It was easy to feel okay in that hospital while medical staff came and went, some of them students in the nursing program at the nearby junior college. But early evening was slow. Hour after hour of light fading and no one there except for two roommates sleeping behind curtains. I could text people on my phone, or read more Covid news.

I’d not brought my laptop, so I begged paper for writing on, but I was so involved in a project that I couldn’t get into a new story or poem. The feeling of isolation increased. And I wondered why no one had come to clean the bathroom, or why staff were not in PPE, or why I’d been asked only the most cursory of questions during admission to this non-Covid wing the day before, which meant that’s all they’d asked my roommates as well.

But the vision of my daughter, and the assurances of the nurse, her friendliness, did help. The rest of the night was okay, and I made it through until morning.

***

Finding Hope 

It was early 1980. I was flying across the country, the last leg of a trip home from a visit to a friend in New York state. I was still mourning the end of a relationship.

I wrote a poem about that flight. Look down, it starts. Look down as you follow the afternoon sun to the west. Look at the amazing geography of the country you live in. And that did help. For a short while, I could look into the future without despair.

Looking at and smelling and hearing the world around me has always brought hope with it. I remember as a child seeing the Milky Way across the night sky in our small town, or more recently when the planet Mars was at its closest, so close that it reflected off the Fraser River near my home. A reflection of Mars! Not just the moon, or lights from airplanes coming to or from YVR.

I remember the sound of chopping wood in a section of forest by the river path. I got to the source, and saw a pair of pileated woodpeckers the size of ravens. And I remember an actual raven in a highway rest stop, a bird far bigger than I expected. Yes, it was scavenging, but to my eyes it was magnificent. My brother and I were returning from a trip to bury our mother’s ashes in Revelstoke Cemetery.

Poetry itself, the writing and reading of it, also gives me hope. Also journaling, or writing plays or fiction or creative nonfiction, or drawing and painting, or printmaking. And I love learning about the lives of famous artists, women especially. I envision myself in a studio doing what they do, perhaps getting inspiration from the forest or desert outside.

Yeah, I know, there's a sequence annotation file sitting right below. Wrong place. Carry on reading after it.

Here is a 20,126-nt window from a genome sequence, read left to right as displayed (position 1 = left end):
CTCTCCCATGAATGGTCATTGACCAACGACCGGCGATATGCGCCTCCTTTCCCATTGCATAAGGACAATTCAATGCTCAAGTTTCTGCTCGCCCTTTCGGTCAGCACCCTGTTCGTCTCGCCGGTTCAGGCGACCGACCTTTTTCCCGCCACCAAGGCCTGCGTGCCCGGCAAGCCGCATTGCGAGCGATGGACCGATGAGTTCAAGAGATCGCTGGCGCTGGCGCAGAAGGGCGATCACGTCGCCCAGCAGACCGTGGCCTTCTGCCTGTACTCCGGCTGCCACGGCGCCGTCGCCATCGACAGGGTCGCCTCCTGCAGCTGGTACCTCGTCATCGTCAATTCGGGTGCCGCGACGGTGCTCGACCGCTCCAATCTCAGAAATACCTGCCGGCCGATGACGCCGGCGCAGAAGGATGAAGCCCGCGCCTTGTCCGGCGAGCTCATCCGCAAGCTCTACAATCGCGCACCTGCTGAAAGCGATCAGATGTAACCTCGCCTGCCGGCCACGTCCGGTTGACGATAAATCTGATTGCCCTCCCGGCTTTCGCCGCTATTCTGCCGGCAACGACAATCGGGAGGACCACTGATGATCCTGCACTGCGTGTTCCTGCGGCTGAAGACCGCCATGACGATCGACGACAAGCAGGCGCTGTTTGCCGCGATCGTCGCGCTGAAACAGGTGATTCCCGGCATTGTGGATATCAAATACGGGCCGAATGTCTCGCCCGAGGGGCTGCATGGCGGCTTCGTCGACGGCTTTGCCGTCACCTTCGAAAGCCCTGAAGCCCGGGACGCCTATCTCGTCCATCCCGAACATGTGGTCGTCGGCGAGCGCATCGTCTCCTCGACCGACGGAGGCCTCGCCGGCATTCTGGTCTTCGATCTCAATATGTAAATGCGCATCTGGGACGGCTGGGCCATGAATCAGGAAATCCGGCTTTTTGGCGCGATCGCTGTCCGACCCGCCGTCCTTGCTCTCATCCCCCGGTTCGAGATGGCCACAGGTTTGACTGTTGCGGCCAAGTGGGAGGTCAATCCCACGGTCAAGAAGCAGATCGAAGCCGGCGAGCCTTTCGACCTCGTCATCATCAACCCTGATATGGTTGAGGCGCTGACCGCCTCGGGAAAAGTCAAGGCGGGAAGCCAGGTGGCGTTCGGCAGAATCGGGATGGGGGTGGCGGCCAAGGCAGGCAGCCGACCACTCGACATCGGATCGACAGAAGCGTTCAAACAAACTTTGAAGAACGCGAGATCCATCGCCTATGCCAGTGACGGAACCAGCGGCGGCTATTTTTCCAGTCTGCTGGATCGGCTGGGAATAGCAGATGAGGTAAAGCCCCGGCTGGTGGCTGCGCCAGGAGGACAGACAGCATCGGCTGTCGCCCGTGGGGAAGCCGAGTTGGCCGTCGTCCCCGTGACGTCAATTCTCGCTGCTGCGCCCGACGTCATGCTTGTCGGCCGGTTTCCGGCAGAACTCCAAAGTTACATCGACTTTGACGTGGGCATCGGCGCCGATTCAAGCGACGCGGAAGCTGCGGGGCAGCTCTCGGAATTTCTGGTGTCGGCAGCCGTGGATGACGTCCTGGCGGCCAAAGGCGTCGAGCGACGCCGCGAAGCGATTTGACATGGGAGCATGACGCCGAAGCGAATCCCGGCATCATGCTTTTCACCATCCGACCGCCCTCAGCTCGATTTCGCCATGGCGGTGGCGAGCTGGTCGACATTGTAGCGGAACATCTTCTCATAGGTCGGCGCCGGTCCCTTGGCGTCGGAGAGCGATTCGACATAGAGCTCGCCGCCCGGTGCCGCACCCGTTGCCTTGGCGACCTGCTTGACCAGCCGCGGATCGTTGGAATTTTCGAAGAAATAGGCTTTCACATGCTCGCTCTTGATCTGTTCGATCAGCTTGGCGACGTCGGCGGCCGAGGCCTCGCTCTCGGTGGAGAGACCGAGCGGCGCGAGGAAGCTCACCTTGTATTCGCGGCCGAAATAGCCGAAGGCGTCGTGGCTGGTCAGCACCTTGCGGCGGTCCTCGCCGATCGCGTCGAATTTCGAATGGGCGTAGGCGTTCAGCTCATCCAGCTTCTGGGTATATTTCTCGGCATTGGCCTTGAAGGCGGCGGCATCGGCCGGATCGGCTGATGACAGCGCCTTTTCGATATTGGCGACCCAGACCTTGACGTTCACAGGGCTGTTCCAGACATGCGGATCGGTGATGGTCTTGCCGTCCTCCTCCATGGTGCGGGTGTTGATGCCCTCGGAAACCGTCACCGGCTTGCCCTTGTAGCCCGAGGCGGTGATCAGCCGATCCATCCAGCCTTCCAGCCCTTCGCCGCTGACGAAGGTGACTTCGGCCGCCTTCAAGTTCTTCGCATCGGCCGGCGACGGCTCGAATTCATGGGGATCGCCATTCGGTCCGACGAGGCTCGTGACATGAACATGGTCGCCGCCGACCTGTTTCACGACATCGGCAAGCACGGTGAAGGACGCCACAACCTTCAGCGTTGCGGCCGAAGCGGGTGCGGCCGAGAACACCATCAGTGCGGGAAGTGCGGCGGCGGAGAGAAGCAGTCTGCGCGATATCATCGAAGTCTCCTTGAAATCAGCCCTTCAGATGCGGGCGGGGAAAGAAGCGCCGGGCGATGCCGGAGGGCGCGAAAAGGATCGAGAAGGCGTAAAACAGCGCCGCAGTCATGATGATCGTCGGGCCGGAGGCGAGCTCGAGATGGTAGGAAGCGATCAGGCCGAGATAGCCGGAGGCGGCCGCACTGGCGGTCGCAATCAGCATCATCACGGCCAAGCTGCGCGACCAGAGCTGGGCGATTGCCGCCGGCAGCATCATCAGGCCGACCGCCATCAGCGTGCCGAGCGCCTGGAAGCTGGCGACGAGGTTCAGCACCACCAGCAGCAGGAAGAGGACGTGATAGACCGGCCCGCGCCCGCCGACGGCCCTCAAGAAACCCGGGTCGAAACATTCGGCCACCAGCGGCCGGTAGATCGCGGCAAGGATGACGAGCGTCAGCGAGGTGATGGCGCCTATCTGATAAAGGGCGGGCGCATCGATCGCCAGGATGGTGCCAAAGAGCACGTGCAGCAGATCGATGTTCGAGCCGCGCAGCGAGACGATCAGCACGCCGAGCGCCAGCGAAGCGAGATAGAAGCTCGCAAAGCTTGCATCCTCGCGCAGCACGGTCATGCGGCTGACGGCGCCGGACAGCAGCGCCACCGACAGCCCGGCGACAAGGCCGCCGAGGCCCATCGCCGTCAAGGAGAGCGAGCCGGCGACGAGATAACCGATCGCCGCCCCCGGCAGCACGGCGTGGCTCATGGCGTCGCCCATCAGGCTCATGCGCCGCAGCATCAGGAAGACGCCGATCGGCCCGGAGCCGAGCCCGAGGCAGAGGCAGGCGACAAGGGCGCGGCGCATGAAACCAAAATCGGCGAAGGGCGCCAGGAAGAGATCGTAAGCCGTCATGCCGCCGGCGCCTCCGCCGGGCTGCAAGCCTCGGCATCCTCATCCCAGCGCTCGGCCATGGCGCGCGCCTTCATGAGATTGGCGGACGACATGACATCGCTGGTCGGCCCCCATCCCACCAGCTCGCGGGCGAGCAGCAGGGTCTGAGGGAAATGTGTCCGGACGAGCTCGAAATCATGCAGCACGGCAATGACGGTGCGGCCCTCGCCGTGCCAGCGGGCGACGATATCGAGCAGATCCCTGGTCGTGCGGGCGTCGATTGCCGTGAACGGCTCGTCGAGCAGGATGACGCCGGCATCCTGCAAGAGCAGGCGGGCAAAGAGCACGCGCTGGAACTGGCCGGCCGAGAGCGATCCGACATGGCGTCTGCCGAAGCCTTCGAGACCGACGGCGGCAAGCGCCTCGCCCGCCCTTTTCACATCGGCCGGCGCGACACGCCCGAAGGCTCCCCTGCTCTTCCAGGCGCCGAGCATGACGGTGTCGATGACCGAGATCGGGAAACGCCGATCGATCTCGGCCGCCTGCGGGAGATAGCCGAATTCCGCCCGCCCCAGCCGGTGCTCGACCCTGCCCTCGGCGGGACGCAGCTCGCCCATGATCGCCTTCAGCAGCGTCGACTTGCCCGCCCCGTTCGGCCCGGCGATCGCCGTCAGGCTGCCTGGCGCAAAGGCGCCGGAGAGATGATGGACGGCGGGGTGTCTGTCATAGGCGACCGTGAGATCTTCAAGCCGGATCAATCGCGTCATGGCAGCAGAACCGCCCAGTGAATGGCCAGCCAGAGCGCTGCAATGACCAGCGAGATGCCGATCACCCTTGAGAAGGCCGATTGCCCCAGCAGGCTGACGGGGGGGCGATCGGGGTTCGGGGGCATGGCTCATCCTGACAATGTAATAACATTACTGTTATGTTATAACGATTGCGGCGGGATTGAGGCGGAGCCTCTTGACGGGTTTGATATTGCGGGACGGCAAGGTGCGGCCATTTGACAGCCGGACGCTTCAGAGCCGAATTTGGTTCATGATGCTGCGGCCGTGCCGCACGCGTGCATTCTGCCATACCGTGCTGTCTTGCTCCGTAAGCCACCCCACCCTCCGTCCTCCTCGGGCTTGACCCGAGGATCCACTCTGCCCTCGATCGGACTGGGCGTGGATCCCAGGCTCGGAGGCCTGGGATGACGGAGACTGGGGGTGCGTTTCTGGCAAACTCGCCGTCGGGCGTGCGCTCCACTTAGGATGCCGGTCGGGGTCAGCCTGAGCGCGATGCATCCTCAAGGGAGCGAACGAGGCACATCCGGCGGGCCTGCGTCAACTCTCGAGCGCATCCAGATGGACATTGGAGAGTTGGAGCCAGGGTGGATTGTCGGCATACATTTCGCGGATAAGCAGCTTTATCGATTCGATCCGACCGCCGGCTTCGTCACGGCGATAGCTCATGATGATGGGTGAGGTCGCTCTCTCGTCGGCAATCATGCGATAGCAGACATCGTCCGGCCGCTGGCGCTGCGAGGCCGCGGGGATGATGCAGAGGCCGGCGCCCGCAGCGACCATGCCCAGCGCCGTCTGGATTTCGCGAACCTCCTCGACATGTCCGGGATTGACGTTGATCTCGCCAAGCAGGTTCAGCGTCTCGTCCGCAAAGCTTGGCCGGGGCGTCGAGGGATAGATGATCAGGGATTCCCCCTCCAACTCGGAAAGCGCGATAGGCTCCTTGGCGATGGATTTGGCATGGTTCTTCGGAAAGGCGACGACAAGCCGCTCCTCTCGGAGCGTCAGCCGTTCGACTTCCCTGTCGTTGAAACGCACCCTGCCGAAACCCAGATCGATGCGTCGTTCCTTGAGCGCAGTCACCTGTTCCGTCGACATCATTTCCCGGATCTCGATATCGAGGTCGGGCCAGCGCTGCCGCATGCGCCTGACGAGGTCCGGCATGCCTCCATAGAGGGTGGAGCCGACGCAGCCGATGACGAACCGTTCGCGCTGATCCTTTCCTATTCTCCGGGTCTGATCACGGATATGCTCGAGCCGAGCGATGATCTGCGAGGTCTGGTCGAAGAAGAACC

At the same time, sitting here at my desk, typing this, lifts my spirits.

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Brockton Writers Series 11.01.23: Liz Howard

Liz Howard is the author of Infinite Citizen of the Shaking Tent, which won the 2016 Griffin Poetry Prize, and Letters in a Bruised Cosmos, which was shortlisted for the 2022 Griffin Poetry Prize and the Trillium Poetry Prize. Born and raised on Treaty 9 territory in Northern Ontario, she currently lives in Toronto.

To learn more about Liz before her upcoming reading with BWS, please look at the Griffin Poetry Prize‘s page about her work.

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Wednesday, January 11th, 2023—6:30 p.m.

Brockton Writers Series presents readings by:

Suzan Palumbo

Kathy Friedman

Liz Howard

Fran Skene

Special note: As we adapt with current social distancing regulations, we’re happy to announce our event will be hosted in-person at the Glad Day Bookshop, located at 499 Church St., Toronto. We will also live stream the event on the Brockton Writers Series YouTube channel! The event starts at 6:30 p.m.

The reading is PWYC (suggested $3-$5) and features a Q&A with the writers afterward. Books are available for sale.

 If you’d like to donate, please do so here.

Many thanks to the Ontario Arts Council for their support.

OAC_REVISED_NEWCOLOURS_1805c

 —

GUEST SPEAKER

“I Have A Voice Here: Writing as a Doorway to Community, Belonging, and Agency” by Chris Kay Fraser

Chris Kay Fraser is a writing coach and founder of Firefly Creative Writing, a small business in Toronto that helps people reconnect to the joy and power of writing. She has devoted her life to walking with others to strange, raw and delightful places words can reach.

READERS

Suzan Palumbo is a queer Trinidadian dark fantasy/horror writer, Nebula Award finalist and co-founder of the Ignyte Awards. Her debut short story collection Skin Thief: Stories will be published by Neon Hemlock in October 2023. Her novella, Countess, will be published by ECW Press in Spring 2024.

Kathy Friedman is the author of the short-story collection All the Shining People (Anansi, 2022). She was a finalist for the Writers’ Trust Bronwen Wallace Award for Emerging Writers, and her writing has appeared in GrainGeistPRISM internationalCanadian Notes & Queries, and the New Quarterly, as well as other publications. She is also the co-founder and artistic director of InkWell Workshops. She lives in Tkaronto.

Liz Howard is the author of Infinite Citizen of the Shaking Tent, which won the 2016 Griffin Poetry Prize, and Letters in a Bruised Cosmos, which was shortlisted for the 2022 Griffin Poetry Prize and the Trillium Poetry Prize. Born and raised on Treaty 9 territory in Northern Ontario, she currently lives in Toronto.